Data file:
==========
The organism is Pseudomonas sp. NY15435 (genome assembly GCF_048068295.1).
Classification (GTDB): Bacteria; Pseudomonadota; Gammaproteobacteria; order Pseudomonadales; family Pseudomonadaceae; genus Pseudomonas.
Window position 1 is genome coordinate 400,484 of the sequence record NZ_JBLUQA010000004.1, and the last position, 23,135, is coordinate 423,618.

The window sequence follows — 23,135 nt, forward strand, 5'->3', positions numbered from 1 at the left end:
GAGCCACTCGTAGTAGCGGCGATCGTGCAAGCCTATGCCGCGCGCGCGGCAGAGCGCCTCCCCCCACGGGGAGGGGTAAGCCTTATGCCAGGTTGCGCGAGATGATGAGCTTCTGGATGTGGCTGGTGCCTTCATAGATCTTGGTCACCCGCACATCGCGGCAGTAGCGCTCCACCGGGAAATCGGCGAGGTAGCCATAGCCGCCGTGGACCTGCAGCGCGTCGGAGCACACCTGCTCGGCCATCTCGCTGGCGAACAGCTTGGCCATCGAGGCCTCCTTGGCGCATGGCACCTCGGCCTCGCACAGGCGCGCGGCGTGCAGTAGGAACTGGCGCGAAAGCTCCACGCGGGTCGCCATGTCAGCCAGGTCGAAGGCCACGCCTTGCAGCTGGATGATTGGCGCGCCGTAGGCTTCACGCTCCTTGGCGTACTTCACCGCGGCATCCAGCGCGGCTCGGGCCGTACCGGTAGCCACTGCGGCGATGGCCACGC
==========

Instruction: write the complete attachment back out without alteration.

The organism is Pseudomonas sp. NY15435 (genome assembly GCF_048068295.1).
Classification (GTDB): Bacteria; Pseudomonadota; Gammaproteobacteria; order Pseudomonadales; family Pseudomonadaceae; genus Pseudomonas.
Window position 1 is genome coordinate 400,484 of the sequence record NZ_JBLUQA010000004.1, and the last position, 23,135, is coordinate 423,618.

The window sequence follows — 23,135 nt, forward strand, 5'->3', positions numbered from 1 at the left end:
GAGCCACTCGTAGTAGCGGCGATCGTGCAAGCCTATGCCGCGCGCGCGGCAGAGCGCCTCCCCCCACGGGGAGGGGTAAGCCTTATGCCAGGTTGCGCGAGATGATGAGCTTCTGGATGTGGCTGGTGCCTTCATAGATCTTGGTCACCCGCACATCGCGGCAGTAGCGCTCCACCGGGAAATCGGCGAGGTAGCCATAGCCGCCGTGGACCTGCAGCGCGTCGGAGCACACCTGCTCGGCCATCTCGCTGGCGAACAGCTTGGCCATCGAGGCCTCCTTGGCGCATGGCACCTCGGCCTCGCACAGGCGCGCGGCGTGCAGTAGGAACTGGCGCGAAAGCTCCACGCGGGTCGCCATGTCAGCCAGGTCGAAGGCCACGCCTTGCAGCTGGATGATTGGCGCGCCGTAGGCTTCACGCTCCTTGGCGTACTTCACCGCGGCATCCAGCGCGGCTCGGGCCGTACCGGTAGCCACTGCGGCGATGGCCACGC